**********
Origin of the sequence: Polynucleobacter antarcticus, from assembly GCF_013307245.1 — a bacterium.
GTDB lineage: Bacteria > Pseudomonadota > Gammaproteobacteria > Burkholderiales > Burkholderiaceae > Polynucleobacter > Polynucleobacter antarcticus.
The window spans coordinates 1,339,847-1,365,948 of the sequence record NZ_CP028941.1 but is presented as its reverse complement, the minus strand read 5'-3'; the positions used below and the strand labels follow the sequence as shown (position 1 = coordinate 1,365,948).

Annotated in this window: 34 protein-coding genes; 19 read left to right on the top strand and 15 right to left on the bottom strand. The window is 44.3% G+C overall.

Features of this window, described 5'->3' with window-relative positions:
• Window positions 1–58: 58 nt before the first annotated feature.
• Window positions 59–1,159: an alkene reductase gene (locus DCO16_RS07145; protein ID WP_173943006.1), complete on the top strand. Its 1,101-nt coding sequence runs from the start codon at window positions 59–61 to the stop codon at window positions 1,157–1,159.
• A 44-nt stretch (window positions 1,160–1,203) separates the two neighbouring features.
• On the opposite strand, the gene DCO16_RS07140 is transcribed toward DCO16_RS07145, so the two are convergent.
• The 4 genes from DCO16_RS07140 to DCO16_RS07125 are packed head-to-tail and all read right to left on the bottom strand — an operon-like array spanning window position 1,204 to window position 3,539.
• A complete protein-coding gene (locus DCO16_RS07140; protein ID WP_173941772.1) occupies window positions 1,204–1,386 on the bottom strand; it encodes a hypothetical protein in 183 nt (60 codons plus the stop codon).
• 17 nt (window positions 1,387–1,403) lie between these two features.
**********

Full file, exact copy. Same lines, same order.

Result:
Origin of the sequence: Polynucleobacter antarcticus, from assembly GCF_013307245.1 — a bacterium.
GTDB lineage: Bacteria > Pseudomonadota > Gammaproteobacteria > Burkholderiales > Burkholderiaceae > Polynucleobacter > Polynucleobacter antarcticus.
The window spans coordinates 1,339,847-1,365,948 of the sequence record NZ_CP028941.1 but is presented as its reverse complement, the minus strand read 5'-3'; the positions used below and the strand labels follow the sequence as shown (position 1 = coordinate 1,365,948).

Annotated in this window: 34 protein-coding genes; 19 read left to right on the top strand and 15 right to left on the bottom strand. The window is 44.3% G+C overall.

Features of this window, described 5'->3' with window-relative positions:
• Window positions 1–58: 58 nt before the first annotated feature.
• Window positions 59–1,159: an alkene reductase gene (locus DCO16_RS07145; protein ID WP_173943006.1), complete on the top strand. Its 1,101-nt coding sequence runs from the start codon at window positions 59–61 to the stop codon at window positions 1,157–1,159.
• A 44-nt stretch (window positions 1,160–1,203) separates the two neighbouring features.
• On the opposite strand, the gene DCO16_RS07140 is transcribed toward DCO16_RS07145, so the two are convergent.
• The 4 genes from DCO16_RS07140 to DCO16_RS07125 are packed head-to-tail and all read right to left on the bottom strand — an operon-like array spanning window position 1,204 to window position 3,539.
• A complete protein-coding gene (locus DCO16_RS07140; protein ID WP_173941772.1) occupies window positions 1,204–1,386 on the bottom strand; it encodes a hypothetical protein in 183 nt (60 codons plus the stop codon).
• 17 nt (window positions 1,387–1,403) lie between these two features.